Better Listen to Bill

By Alter, Jonathan | Newsweek, October 4, 2010 | Go to article overview

Better Listen to Bill


Alter, Jonathan, Newsweek


Byline: Jonathan Alter

Clinton's good on green jobs.

Shortly after the 2008 election, President-elect Obama told close aides he wanted them to "think big." Rahm Emanuel, soon to be chief of staff, argued, "You never want a serious crisis to go to waste." In early 2009, Obama took a not-so-veiled shot at Bill Clinton when he snapped (privately), "We weren't sent here to do school uniforms." For a year and a half, contrary to the perception of many whiny liberals, Obama delivered. He brought more change than any president since Lyndon Johnson in 1965. Oh, and he prevented the economy from going over a cliff.

But in mid-2010, Obama suddenly stopped thinking big. He never came up with an "Apollo project" on energy and left the bill to die in the Senate. The president listened to critics who said Americans cared less about green jobs than green eyeshades (as accountants were once known) cutting government spending, as if the incoherent Republicans--do they want deficit reduction or tax cuts?--had already won the argument. Now Bill Clinton is pointing out that Obama needs both shades of green--innovative, business-friendly energy policy and evidence of fiscal responsibility.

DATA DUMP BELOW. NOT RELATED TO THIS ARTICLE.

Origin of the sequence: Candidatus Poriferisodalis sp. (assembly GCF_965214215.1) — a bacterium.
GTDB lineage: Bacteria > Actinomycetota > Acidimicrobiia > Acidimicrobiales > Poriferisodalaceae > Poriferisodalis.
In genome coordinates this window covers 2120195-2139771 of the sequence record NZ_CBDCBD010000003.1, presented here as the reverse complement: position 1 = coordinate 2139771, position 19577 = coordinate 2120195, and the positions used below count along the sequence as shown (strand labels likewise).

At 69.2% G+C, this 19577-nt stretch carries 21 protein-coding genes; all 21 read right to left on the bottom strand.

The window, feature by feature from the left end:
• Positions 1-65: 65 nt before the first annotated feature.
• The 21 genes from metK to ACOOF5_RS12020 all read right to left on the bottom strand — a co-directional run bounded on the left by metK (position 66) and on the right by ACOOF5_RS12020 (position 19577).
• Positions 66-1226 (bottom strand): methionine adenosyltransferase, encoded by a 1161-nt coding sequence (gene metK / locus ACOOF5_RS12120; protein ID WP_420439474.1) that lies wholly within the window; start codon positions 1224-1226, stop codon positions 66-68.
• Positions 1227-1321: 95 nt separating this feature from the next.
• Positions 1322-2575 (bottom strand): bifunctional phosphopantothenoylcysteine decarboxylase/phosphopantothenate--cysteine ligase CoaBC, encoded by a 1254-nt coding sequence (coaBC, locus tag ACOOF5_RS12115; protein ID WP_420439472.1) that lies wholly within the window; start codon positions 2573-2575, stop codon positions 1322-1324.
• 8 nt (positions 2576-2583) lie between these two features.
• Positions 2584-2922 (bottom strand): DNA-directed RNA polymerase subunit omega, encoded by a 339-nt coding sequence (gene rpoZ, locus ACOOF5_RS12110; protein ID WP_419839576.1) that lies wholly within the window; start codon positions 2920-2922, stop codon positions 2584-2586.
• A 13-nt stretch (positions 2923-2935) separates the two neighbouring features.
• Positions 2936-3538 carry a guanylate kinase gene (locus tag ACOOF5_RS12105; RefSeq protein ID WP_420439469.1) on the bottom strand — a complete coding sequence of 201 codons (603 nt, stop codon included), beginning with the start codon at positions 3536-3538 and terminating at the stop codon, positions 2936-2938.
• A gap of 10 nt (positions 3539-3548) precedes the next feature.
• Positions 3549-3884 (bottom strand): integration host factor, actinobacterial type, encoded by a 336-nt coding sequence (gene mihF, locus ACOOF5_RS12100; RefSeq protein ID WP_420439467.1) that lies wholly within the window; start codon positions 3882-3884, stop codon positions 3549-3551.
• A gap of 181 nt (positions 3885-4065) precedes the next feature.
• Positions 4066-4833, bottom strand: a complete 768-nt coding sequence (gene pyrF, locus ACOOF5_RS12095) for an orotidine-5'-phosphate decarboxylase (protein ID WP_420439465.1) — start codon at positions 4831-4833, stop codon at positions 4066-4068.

Despite the smiles at last week's Clinton Global Initiative, the two presidents have never clicked. Where Obama and Hillary Clinton genuinely buried the hatchet, the president has always been wary of Bill. You can see why. Clinton is shouting that the president needs to up his political game. "I may be one of the few people who think it's not bad that the lady said she was tired of defending him. He needs to hear it," Clinton told Politico after an African-American businesswoman gave Obama an earful on CNBC. Clinton was right. Obama needs to work harder to connect with moderates, even if their impatience is premature.

It's not that Obama "took his eye off the ball" by pursuing health-care reform. After the $787 billion Recovery Act, there was little else he could do on the economy in 2009. The problem was this year, when he missed the Great Pivot to jobs. Yes, the BP oil spill got in the way; he was hammered all spring and summer when he tried to talk about anything else. But now Obama's caught up defending what he accomplished instead of outlining a plan for the future, which is where elections are always fought. …

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